2017 Acura MDX Will Finally Lose the Beak

2017 Acura MDX 11 photos
Photo: CarPix
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Some three years after it was introduced, the third generation of the Acura MDX is already heading towards its mid-cycle facelift, which may go as far as premiere an all-new engine.
While the new engine is not officially confirmed, nor very likely, we are positive that the refreshed MDX will be the first modern Acura to lose the controversial “shield” engine grille. Almost always referred to as the “beak” by those who aren't fans of the brand, and as a “dynamic power plenum” by Acura's weird marketing magicians, the current grille will go the way of the Dodo.

Apart from previewing a four-door coupe/sporty sedan, the Acura Precision Concept unveiled at the 2016 Detroit Auto Show also offered a sneak peek to the grille shape that will replace the “shield” on all upcoming production Acuras.

As it happens, it's the 2017 Acura MDX facelift that gets the new grille first, along with a slightly revised front end and a more modestly reshaped rear bumper.

What's even more interesting in the adjacent spy photos is that two-wheeled thingamajig towed by the camouflaged pre-production prototype. It's not uncommon for carmakers to fit their testing gear in small trailers that are towed by the testing prototypes, but this one is a bit different.

If you look closely, the trailer is actually connected and seems to be harnessing the gasses coming out of the MDX's exhaust pipe. This is intriguing because it might mean that the facelifted model will either suffer some modifications to its naturally aspirated, 3.5-liter V6 or switch to a new engine altogether.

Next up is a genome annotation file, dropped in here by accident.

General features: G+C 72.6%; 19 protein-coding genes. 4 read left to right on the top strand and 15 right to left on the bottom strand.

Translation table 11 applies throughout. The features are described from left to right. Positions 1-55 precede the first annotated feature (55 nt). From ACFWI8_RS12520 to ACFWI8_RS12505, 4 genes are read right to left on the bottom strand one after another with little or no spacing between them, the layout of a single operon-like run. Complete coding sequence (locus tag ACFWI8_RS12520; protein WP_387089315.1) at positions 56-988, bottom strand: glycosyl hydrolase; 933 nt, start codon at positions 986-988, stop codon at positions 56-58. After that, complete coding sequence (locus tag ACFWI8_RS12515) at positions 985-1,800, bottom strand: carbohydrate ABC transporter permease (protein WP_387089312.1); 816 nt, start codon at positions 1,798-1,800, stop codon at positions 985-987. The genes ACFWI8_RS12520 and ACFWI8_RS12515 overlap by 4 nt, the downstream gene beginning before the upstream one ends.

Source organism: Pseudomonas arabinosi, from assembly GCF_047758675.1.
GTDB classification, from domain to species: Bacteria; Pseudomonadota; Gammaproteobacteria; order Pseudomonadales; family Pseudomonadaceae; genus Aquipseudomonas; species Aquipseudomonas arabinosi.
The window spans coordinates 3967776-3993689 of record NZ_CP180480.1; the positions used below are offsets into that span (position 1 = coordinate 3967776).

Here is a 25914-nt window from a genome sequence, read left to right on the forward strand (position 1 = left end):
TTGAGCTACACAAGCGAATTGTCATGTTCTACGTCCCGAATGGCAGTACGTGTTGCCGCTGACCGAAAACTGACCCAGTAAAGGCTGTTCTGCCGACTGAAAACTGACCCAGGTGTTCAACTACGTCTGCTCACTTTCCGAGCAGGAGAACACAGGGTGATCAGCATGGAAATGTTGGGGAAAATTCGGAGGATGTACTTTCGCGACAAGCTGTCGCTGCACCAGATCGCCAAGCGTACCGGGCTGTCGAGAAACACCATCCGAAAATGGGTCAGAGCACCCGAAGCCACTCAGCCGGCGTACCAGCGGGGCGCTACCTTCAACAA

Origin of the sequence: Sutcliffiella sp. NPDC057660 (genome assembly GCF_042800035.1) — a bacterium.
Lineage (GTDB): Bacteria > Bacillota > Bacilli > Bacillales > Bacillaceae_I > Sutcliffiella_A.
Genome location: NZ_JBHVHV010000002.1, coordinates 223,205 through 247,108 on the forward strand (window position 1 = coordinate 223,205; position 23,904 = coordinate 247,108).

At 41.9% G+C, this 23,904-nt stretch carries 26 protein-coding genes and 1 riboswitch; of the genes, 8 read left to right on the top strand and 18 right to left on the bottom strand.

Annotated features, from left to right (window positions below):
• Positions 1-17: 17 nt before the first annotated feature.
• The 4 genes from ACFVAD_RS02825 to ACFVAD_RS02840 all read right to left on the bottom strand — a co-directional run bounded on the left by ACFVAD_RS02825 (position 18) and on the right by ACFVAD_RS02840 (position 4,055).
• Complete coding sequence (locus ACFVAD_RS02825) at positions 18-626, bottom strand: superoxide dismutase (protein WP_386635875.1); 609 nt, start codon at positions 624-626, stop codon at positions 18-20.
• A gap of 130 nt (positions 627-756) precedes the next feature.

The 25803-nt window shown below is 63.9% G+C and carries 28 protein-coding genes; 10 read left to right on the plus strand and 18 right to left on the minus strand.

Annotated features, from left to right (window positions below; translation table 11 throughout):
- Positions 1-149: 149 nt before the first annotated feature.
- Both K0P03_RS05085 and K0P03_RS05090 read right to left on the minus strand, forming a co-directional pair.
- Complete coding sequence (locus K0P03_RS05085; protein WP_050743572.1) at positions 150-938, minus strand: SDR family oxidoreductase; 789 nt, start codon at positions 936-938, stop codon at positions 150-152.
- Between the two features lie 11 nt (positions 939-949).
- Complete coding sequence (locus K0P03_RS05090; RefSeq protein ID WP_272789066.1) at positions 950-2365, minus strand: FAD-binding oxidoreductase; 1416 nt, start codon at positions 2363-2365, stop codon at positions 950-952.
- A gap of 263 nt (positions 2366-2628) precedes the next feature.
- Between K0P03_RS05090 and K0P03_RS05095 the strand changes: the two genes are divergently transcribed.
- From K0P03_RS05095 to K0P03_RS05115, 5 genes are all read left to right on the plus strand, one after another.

Fitted with direct injection and variable cylinder management, the Earth Dreams six-cylinder engine is still modern enough to deliver good MPG, though, especially in collaboration with the ZF-sourced 9-speed automatic transmission on the MDX. In other words, the possibility of a new engine to replace it, such as a turbocharged four-cylinder, is next to none.

If it does happen, it will probably make the 2017 MDX lose two cylinders and gain a turbo instead, but don't hold your breath for something like that to happen. At least not until Honda unveils its new family of turbocharged four-cylinders on the Civic, engines that will be derived into larger ones in a couple of years.
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About the author: Alex Oagana
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Alex handled his first real steering wheel at the age of five (on a field) and started practicing "Scandinavian Flicks" at 14 (on non-public gravel roads). Following his time at the University of Journalism, he landed his first real job at the local franchise of Top Gear magazine a few years before Mircea (Panait). Not long after, Alex entered the New Media realm with the project.
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